Comparison of three different diets for organic broilers: effects on performance and body condition

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. The aim of this study was to assess the feasibility of 100% organic feed for organic broilers by comparing it with 80% organic feed (situation at the time of the experiment; 2004) and 95% organic feed (alternative). 2. Diets were optimised for nutritional value, allowing a maximum 10% increase in feed price when using 100% organic feedstuffs. This could only be achieved at the expense of the methionine content. 3. The birds were reared from 0 to 3 weeks of age in a broiler house in three groups of 500 broilers each on either an 80, a 95 or a 100% organic starter diet. At 3 weeks of age, they were transferred to 15 pens with an outdoor run. Each treatment group of 500 birds was divided into 5 groups of 95 and given an 80, a 95 or a 100% organic finisher diet. 4. Broilers receiving 100% organic feed reached a lower body weight and grew more slowly than those receiving 95% organic feed, mainly because of a lower feed intake. 5. Broilers on 95 or 100% organic feed had a higher incidence of breast blisters than broilers receiving 80% organic feed. 6. The cost price for meat from broilers that received 80% organic feed was ¿1·83 per kg live weight. The cost prices for broilers that received 95 and 100% organic feed were ¿1·84 (+0·8%) and ¿1·93 (+5·4%) per kg live weight, respectively. 7. In conclusion, 95% organic feed led to a better performance than 100% organic feed in this study. Probably, the lower methionine content in the 100% organic feed negatively affected performance. The results for 95% organic feed were similar to 80% organic feed, except for a higher incidence of breast blisters.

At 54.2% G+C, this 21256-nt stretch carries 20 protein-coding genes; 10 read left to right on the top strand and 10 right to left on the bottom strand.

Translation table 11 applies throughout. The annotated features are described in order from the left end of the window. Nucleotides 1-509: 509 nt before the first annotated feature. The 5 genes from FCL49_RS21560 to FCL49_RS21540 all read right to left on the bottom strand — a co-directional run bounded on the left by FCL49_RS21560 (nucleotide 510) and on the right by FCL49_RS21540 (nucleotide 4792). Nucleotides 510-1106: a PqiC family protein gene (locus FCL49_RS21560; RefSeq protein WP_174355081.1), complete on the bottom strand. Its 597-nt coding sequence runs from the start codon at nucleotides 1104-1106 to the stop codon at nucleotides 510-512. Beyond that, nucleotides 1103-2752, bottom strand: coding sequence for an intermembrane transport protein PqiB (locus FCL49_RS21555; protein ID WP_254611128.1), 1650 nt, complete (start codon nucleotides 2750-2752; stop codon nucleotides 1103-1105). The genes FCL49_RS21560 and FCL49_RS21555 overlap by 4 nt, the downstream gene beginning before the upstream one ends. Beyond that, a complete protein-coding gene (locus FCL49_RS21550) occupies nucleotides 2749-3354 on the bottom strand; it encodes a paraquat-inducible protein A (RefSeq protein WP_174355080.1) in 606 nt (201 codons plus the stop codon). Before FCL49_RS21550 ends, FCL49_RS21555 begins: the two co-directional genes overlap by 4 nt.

Original languageEnglish
Pages (from-to)74-80
JournalBritish Poultry Science
Issue number1
Publication statusPublished - 2008


  • organic farming
  • animal husbandry
  • broilers
  • poultry farming
  • animal nutrition
  • biological production
  • feed composition tables
  • outdoor areas
  • methionine
  • chickens
  • quality
  • feed


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